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Despite all the accomplishments and widespread victories and conquests throughout the long history of Republican and Imperial Rome, general perception still deems the Romans to have failed in one crucial conquest: the subjugation of Germany. Indeed, historians have singled out this one failure as central to the ultimate downfall of the entire empire, as the constant wars against the Germanic tribes and the need to defend the frontier on the Rhine at great expense against those tribes, helped bring the empire to its knees. There are elements of truth in such a conclusion, but the reality was far more fluid than is often realized.

From the first century BCE until the collapse of the Western Roman Empire in the fifth century CE, the relationships between the wider empire and those living in what is now modern Germany were extremely complicated, involving much more than simple warfare. In fact, archaeologist Are Kolberg suggested that there were four distinct aspects that must be considered: military, trade, gifts, and plunder. One could also add the political aspect to this, given the impact that German troops came to exert in the elevation of different emperors to the throne at different times. 

As a Roman territory, Germania, at one point, included significant areas of land east of the Rhine, all the way up to the Elbe. The Romans would maintain a significant force on this eastern side until the third century CE, but eventually a Frankish invasion ended that presence. The term Germania came to refer specifically to the territory west of the Rhine, which included the two provinces of Germania Superior and Germania Inferior, or Upper and Lower Germany. Those provinces were key to the defense of the empire, so much so that Triers provided the location of one of the four seats of government near the end of Rome’s reign.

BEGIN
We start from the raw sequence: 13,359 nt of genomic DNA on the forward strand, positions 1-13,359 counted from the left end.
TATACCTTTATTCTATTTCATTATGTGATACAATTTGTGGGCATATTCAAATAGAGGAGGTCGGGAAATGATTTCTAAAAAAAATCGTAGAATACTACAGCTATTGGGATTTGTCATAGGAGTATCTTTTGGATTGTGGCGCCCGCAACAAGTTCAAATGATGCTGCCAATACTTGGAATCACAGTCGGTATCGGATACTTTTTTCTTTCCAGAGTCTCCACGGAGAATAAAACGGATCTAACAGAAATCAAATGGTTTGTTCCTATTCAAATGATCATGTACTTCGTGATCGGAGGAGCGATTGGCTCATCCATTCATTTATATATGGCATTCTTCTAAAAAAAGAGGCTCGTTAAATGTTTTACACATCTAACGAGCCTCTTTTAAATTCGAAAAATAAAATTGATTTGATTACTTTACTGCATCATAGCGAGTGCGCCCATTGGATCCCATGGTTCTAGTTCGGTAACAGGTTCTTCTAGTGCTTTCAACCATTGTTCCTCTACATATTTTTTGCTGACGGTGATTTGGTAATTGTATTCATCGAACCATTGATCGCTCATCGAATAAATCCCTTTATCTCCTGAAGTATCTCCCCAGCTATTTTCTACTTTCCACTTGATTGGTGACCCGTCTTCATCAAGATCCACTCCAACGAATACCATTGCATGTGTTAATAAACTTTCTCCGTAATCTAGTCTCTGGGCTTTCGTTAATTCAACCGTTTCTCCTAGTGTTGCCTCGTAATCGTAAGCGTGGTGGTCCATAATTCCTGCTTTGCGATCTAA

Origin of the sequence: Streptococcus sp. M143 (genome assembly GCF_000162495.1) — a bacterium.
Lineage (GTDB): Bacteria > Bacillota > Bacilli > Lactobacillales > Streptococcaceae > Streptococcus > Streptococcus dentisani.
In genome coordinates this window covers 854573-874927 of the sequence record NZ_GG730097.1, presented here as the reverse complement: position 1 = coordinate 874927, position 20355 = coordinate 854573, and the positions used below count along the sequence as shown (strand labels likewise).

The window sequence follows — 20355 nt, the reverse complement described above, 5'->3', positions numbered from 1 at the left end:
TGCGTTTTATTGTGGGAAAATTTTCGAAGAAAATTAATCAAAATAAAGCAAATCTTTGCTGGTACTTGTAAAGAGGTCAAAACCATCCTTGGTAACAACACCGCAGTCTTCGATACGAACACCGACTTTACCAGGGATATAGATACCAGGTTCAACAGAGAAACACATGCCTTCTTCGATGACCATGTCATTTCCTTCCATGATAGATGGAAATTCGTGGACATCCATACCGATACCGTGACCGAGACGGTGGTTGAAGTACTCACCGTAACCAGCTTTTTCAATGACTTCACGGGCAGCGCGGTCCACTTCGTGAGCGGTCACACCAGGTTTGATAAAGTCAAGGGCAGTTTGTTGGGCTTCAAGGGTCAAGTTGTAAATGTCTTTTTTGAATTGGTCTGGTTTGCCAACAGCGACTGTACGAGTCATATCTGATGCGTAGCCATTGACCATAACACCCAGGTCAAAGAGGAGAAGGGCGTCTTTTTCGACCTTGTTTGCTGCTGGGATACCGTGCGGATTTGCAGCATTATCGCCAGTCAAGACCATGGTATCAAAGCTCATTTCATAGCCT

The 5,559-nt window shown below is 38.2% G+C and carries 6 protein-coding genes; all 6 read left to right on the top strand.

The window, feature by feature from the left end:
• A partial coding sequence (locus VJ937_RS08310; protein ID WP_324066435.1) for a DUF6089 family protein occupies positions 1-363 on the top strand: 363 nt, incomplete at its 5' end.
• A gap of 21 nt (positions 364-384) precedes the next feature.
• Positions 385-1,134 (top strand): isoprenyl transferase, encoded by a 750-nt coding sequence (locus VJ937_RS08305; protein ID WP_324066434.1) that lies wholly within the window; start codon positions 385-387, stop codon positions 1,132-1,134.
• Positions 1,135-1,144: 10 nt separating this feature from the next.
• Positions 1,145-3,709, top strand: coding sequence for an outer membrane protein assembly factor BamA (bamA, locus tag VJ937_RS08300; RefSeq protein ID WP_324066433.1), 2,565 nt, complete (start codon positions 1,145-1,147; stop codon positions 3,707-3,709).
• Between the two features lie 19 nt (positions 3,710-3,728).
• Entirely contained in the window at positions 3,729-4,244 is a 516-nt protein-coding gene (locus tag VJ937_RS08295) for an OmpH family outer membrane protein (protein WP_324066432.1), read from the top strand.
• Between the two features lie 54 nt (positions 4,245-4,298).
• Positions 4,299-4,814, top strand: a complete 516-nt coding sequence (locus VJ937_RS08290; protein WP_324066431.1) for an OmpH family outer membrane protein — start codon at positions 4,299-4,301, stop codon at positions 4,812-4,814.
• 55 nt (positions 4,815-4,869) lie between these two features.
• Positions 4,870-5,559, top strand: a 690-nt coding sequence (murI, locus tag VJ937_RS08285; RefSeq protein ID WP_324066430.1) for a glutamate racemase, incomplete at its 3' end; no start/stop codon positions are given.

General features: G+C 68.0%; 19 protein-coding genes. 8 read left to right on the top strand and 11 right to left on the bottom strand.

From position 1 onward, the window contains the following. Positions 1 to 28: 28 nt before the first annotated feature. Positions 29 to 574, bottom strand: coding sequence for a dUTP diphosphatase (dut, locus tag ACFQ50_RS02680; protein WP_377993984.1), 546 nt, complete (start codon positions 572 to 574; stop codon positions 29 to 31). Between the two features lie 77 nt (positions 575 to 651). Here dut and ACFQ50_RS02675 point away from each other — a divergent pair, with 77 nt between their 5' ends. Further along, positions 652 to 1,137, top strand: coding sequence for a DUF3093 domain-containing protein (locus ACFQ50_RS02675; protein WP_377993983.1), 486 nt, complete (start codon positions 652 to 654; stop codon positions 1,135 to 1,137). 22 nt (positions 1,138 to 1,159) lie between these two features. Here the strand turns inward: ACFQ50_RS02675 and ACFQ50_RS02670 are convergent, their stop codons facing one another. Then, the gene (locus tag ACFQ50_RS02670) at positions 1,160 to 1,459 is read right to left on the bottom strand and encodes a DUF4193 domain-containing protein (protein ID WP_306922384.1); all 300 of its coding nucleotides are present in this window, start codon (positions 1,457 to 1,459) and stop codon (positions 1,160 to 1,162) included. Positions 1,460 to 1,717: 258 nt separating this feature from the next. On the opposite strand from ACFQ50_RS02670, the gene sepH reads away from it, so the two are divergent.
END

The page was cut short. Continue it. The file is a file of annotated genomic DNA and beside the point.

The people that came to be known as Germans originally came from Scandinavia and were mainly shepherds and hunters, but they comprised a number of distinct groups, the most important of which were the Goths, Vandals, Franks, and Saxons. Within each group, there were separate tribes, and as their populations grew, the land they occupied in Scandinavia was unable to support them, so they began migrating south, settling outside the borders of the Roman Empire.

The Germans were fierce warriors who employed rather crude but effective tactics in battle. Their main approach was one of charging directly at an enemy and fighting hand-to-hand using their long swords and shields. Body armor was unknown, and they wore only animal-skins. Most warriors wore their hair long, dyed red, and greased into ponytails.

Friction between Rome and the German tribes can be traced back as far as 113 BCE, and the next 500 years brought full-scale campaigns by the Romans against the various individual tribes, resulting in numerous battles and constant uprisings wherever any part of the land east of the Rhine was occupied for any length of time. The impact of this constant warfare on both sides cannot be underestimated, and all the while, the fighting and other interactions had massive cultural and political influences going in both directions.

Rome and Germania: The History of the Roman Empire’s Conflicts and Interactions with Germanic Tribes examines the many battles and events that impacted how Rome co-existed with Germania over several centuries.

©2020 Charles River Editors (P)2020 Charles River Editors

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